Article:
Sunday, August 19, 2012

The Black Bear and the Blue Bear

Two points: 1) I love words.  The ability of pastors, politicians, and poets all depend upon the ability to convey ideas dressed in words; and 2) you may wonder why I use the symbol of a blue bear.  It’s because of the wonderful story The 13 ½ Loves ofCaptain Bluebear by Walter Moers.

In Captain Bluebear’s adventures, one of my favorite parts is where he finds himself in a society that sees the ability to tell lies as a sporting events.  Stadiums are packed to listen to liars weave narratives.  I love the idea of people listening to oral fables, the way the Iliad and Odyssey were originally passed along. 

Work has taken me to the UP several times this summer, and I’ve had the chance to do a few trails runs up there.  One tail run was on the North Country Trail, or more specifically one of the wings of the trail that goes along the Black River (and through the Ottawa National Forest), and which features several beautiful North flowing falls.  I decided to take this 8M out and back from one of the falls as a little mini-trail practice. 

After reaching the beaches of Lake Superior I turned around and made my way back.  Now, one thing about trail running is that it requires a lot of looking down at the trail, or you fall.  So, you can imagine how my heart stopped when I looked up, so I could look down the path, and saw a black bear.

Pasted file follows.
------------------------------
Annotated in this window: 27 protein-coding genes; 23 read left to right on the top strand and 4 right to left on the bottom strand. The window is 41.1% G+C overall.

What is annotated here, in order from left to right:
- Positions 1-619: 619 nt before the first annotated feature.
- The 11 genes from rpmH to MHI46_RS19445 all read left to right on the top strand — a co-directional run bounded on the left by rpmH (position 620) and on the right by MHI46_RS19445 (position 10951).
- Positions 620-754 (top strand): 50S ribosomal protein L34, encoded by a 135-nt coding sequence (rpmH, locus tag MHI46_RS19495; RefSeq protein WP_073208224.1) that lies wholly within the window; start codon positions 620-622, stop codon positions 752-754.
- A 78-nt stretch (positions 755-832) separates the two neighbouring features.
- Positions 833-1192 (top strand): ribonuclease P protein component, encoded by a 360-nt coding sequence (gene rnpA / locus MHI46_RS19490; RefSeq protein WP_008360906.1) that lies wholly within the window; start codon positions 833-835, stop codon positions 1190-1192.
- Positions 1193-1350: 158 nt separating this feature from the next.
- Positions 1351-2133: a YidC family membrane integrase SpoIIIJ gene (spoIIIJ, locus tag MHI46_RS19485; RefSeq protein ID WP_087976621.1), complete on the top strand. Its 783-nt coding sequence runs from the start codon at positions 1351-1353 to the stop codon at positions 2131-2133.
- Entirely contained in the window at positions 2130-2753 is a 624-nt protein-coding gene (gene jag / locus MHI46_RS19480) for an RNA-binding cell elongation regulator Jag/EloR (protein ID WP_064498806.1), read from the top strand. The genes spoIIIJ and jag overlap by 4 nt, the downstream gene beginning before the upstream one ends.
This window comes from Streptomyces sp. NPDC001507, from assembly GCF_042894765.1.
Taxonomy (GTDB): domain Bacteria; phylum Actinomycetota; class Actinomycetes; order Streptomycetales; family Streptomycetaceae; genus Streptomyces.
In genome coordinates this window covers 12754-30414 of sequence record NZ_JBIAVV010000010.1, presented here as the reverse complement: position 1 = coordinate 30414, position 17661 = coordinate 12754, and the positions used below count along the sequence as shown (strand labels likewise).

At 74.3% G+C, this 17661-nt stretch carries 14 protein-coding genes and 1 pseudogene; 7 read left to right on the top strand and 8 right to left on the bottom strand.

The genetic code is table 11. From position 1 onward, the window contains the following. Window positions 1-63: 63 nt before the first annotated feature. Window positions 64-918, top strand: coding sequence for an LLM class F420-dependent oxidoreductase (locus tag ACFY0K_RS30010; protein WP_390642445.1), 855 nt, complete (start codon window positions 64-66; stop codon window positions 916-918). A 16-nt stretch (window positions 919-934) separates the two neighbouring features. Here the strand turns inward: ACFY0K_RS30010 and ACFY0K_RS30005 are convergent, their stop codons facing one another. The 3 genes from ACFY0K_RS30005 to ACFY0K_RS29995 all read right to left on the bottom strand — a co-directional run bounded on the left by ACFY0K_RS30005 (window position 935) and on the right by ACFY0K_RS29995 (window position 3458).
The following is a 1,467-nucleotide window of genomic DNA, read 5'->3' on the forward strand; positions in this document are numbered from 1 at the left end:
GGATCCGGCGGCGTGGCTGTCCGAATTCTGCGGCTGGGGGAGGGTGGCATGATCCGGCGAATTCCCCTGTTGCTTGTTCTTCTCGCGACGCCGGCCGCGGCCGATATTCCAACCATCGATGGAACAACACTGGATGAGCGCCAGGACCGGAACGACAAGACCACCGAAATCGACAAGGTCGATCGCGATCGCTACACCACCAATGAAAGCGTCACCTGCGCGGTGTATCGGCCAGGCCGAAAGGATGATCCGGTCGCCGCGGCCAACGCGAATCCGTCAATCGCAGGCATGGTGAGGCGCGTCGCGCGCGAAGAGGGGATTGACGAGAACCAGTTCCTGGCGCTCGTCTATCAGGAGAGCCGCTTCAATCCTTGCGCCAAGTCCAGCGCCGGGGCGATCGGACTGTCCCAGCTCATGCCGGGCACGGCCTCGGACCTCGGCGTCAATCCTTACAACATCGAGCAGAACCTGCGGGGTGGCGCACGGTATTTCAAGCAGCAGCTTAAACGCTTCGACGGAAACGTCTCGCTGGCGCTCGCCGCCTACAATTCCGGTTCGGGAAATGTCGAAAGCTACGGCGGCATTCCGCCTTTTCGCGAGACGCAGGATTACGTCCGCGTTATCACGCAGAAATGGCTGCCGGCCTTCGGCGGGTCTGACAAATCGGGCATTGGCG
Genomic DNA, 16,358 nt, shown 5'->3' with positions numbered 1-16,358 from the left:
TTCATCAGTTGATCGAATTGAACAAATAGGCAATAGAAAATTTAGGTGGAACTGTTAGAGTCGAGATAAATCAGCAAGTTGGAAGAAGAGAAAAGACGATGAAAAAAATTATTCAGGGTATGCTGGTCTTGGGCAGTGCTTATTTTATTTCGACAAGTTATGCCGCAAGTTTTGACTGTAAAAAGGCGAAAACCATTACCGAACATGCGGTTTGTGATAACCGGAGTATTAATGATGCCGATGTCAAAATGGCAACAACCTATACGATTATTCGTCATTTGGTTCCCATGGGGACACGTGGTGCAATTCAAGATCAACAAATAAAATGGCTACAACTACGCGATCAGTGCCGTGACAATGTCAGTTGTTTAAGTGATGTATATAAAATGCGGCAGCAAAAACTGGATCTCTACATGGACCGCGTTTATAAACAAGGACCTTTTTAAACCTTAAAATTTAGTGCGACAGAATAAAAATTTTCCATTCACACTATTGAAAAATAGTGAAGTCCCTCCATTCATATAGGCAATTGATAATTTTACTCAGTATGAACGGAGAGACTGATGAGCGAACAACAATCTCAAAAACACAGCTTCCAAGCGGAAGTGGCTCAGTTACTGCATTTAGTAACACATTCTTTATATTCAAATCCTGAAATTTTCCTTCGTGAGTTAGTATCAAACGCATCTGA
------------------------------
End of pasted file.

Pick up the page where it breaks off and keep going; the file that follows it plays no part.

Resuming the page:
I froze.  It rose up.

It looked down the path at me.  Then away. 

Then back.  And then it turned and ran off of the path. 

I’d say I was terrified, but it all happened so fast I didn’t have time to be scared.  By the time I realized how huge that bear was, it had already run off back into the woods.  So, I can say it wasn’t a near death experience, but I can distinctly remember feeling and hearing my heart begin to race after that moment of absolute stillness. 
Later, while retelling the story to the Redhead, she asked if it was a male or female bear.  I informed her, I didn’t look, I was being modest. 
In retrospect, after my somewhat-close-to-an-almost-near-death-situation, my favorite part is the idea of a black bear and a blue bear quietly crossing paths in a National Forrest—perfectly natural if you think about it.

Thursday, August 2, 2012

On Quite Roads

I’ve trained for enough marathons that the idea of a 23M long run causes no serious angst about my ability to finish it. I’ve run enough marathons that the threat of running 25M raises no concerns.  But there is something to be said about being in the moment of the marathon, and digging deep to bring you into mileage you have never covered before—or rarely cover.  Being in the moment, in a race, automatically puts you into a different place emotionally than any training run. 

Still, there was a time when training for your first longer distance race, that you silently crossed a distance you have never covered before.  The first time you hit 10M, or 15M, or 20M, is noted—at most—by a beep from your Garmin or perhaps a simple ‘Whoot.’  The motorists which may happen to be around remain ignorant of your personal achievement.  Best of all, these moments carry with them an emotional weight that lingers.  They become monuments which are forever erected FN1 as testimony of your ability; places you can mentally return to and draw strength from.